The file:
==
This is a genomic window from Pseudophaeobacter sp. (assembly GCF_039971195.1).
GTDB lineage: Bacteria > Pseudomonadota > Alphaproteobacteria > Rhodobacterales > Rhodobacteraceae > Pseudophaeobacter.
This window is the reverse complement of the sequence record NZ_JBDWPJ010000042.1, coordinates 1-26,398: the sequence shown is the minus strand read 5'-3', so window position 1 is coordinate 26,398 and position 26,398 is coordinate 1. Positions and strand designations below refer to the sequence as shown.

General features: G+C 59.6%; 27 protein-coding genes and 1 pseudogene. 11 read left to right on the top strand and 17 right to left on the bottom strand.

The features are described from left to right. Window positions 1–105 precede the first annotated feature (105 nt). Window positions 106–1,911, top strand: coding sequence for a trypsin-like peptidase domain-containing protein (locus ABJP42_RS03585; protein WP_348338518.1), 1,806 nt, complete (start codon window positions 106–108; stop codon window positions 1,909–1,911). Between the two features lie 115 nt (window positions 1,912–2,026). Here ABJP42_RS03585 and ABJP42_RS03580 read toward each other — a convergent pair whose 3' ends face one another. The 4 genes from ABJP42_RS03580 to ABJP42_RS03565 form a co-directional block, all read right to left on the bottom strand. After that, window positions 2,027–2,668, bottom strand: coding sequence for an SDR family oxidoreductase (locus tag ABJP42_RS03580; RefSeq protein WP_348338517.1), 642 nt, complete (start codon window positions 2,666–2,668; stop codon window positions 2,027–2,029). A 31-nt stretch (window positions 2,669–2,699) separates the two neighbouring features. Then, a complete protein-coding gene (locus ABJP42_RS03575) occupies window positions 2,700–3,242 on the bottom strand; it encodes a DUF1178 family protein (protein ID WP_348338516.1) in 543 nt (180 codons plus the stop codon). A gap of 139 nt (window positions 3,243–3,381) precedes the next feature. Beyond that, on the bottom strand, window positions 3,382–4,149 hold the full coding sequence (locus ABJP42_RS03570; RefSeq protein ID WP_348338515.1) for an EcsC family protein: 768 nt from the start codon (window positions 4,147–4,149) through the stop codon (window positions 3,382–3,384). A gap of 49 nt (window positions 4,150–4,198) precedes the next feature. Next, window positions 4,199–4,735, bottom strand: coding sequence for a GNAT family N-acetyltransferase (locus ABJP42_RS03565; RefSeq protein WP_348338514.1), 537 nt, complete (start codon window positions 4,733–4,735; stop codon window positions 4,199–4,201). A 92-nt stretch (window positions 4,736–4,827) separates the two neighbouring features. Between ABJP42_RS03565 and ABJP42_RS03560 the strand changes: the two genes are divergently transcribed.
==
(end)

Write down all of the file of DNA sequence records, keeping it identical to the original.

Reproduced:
This is a genomic window from Pseudophaeobacter sp. (assembly GCF_039971195.1).
GTDB lineage: Bacteria > Pseudomonadota > Alphaproteobacteria > Rhodobacterales > Rhodobacteraceae > Pseudophaeobacter.
This window is the reverse complement of the sequence record NZ_JBDWPJ010000042.1, coordinates 1-26,398: the sequence shown is the minus strand read 5'-3', so window position 1 is coordinate 26,398 and position 26,398 is coordinate 1. Positions and strand designations below refer to the sequence as shown.

General features: G+C 59.6%; 27 protein-coding genes and 1 pseudogene. 11 read left to right on the top strand and 17 right to left on the bottom strand.

The features are described from left to right. Window positions 1–105 precede the first annotated feature (105 nt). Window positions 106–1,911, top strand: coding sequence for a trypsin-like peptidase domain-containing protein (locus ABJP42_RS03585; protein WP_348338518.1), 1,806 nt, complete (start codon window positions 106–108; stop codon window positions 1,909–1,911). Between the two features lie 115 nt (window positions 1,912–2,026). Here ABJP42_RS03585 and ABJP42_RS03580 read toward each other — a convergent pair whose 3' ends face one another. The 4 genes from ABJP42_RS03580 to ABJP42_RS03565 form a co-directional block, all read right to left on the bottom strand. After that, window positions 2,027–2,668, bottom strand: coding sequence for an SDR family oxidoreductase (locus tag ABJP42_RS03580; RefSeq protein WP_348338517.1), 642 nt, complete (start codon window positions 2,666–2,668; stop codon window positions 2,027–2,029). A 31-nt stretch (window positions 2,669–2,699) separates the two neighbouring features. Then, a complete protein-coding gene (locus ABJP42_RS03575) occupies window positions 2,700–3,242 on the bottom strand; it encodes a DUF1178 family protein (protein ID WP_348338516.1) in 543 nt (180 codons plus the stop codon). A gap of 139 nt (window positions 3,243–3,381) precedes the next feature. Beyond that, on the bottom strand, window positions 3,382–4,149 hold the full coding sequence (locus ABJP42_RS03570; RefSeq protein ID WP_348338515.1) for an EcsC family protein: 768 nt from the start codon (window positions 4,147–4,149) through the stop codon (window positions 3,382–3,384). A gap of 49 nt (window positions 4,150–4,198) precedes the next feature. Next, window positions 4,199–4,735, bottom strand: coding sequence for a GNAT family N-acetyltransferase (locus ABJP42_RS03565; RefSeq protein WP_348338514.1), 537 nt, complete (start codon window positions 4,733–4,735; stop codon window positions 4,199–4,201). A 92-nt stretch (window positions 4,736–4,827) separates the two neighbouring features. Between ABJP42_RS03565 and ABJP42_RS03560 the strand changes: the two genes are divergently transcribed.